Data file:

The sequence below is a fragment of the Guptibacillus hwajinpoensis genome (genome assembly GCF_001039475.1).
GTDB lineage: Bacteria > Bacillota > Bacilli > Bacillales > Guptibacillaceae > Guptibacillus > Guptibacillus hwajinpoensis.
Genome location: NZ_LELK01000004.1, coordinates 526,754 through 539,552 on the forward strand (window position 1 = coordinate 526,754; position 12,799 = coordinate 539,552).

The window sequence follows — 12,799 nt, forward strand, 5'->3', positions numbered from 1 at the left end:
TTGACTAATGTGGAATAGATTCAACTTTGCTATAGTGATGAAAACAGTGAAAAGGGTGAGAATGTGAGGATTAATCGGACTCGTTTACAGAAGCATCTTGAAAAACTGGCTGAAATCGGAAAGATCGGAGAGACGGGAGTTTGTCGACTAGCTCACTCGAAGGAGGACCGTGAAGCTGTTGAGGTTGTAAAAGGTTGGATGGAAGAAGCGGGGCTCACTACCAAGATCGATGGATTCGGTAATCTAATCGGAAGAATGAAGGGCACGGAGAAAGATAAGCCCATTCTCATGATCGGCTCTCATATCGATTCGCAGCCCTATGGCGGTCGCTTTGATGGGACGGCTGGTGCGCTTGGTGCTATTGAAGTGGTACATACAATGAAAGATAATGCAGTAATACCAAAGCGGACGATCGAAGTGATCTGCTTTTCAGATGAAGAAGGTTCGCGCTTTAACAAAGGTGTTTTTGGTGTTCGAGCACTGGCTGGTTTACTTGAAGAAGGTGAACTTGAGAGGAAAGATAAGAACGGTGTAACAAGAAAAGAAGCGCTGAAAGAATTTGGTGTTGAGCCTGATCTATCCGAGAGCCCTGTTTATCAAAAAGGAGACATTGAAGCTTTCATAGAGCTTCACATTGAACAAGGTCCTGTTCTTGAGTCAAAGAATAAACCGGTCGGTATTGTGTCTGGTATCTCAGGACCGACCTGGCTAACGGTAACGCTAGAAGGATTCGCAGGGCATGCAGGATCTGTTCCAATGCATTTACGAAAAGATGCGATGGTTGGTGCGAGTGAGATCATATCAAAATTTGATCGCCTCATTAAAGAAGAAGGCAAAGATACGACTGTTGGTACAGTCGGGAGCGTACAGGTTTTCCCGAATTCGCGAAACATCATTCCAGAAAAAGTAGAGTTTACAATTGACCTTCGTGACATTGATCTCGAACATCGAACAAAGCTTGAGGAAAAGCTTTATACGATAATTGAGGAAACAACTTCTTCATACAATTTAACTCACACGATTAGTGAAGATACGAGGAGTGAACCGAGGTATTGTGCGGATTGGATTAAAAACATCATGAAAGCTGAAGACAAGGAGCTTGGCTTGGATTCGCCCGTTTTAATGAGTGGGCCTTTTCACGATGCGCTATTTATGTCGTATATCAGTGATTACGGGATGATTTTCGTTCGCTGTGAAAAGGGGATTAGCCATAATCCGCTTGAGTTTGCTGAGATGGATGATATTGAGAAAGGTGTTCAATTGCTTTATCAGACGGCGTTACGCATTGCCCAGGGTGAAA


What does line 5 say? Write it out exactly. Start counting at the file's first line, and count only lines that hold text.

TTGACTAATGTGGAATAGATTCAACTTTGCTATAGTGATGAAAACAGTGAAAAGGGTGAGAATGTGAGGATTAATCGGACTCGTTTACAGAAGCATCTTGAAAAACTGGCTGAAATCGGAAAGATCGGAGAGACGGGAGTTTGTCGACTAGCTCACTCGAAGGAGGACCGTGAAGCTGTTGAGGTTGTAAAAGGTTGGATGGAAGAAGCGGGGCTCACTACCAAGATCGATGGATTCGGTAATCTAATCGGAAGAATGAAGGGCACGGAGAAAGATAAGCCCATTCTCATGATCGGCTCTCATATCGATTCGCAGCCCTATGGCGGTCGCTTTGATGGGACGGCTGGTGCGCTTGGTGCTATTGAAGTGGTACATACAATGAAAGATAATGCAGTAATACCAAAGCGGACGATCGAAGTGATCTGCTTTTCAGATGAAGAAGGTTCGCGCTTTAACAAAGGTGTTTTTGGTGTTCGAGCACTGGCTGGTTTACTTGAAGAAGGTGAACTTGAGAGGAAAGATAAGAACGGTGTAACAAGAAAAGAAGCGCTGAAAGAATTTGGTGTTGAGCCTGATCTATCCGAGAGCCCTGTTTATCAAAAAGGAGACATTGAAGCTTTCATAGAGCTTCACATTGAACAAGGTCCTGTTCTTGAGTCAAAGAATAAACCGGTCGGTATTGTGTCTGGTATCTCAGGACCGACCTGGCTAACGGTAACGCTAGAAGGATTCGCAGGGCATGCAGGATCTGTTCCAATGCATTTACGAAAAGATGCGATGGTTGGTGCGAGTGAGATCATATCAAAATTTGATCGCCTCATTAAAGAAGAAGGCAAAGATACGACTGTTGGTACAGTCGGGAGCGTACAGGTTTTCCCGAATTCGCGAAACATCATTCCAGAAAAAGTAGAGTTTACAATTGACCTTCGTGACATTGATCTCGAACATCGAACAAAGCTTGAGGAAAAGCTTTATACGATAATTGAGGAAACAACTTCTTCATACAATTTAACTCACACGATTAGTGAAGATACGAGGAGTGAACCGAGGTATTGTGCGGATTGGATTAAAAACATCATGAAAGCTGAAGACAAGGAGCTTGGCTTGGATTCGCCCGTTTTAATGAGTGGGCCTTTTCACGATGCGCTATTTATGTCGTATATCAGTGATTACGGGATGATTTTCGTTCGCTGTGAAAAGGGGATTAGCCATAATCCGCTTGAGTTTGCTGAGATGGATGATATTGAGAAAGGTGTTCAATTGCTTTATCAGACGGCGTTACGCATTGCCCAGGGTGAAA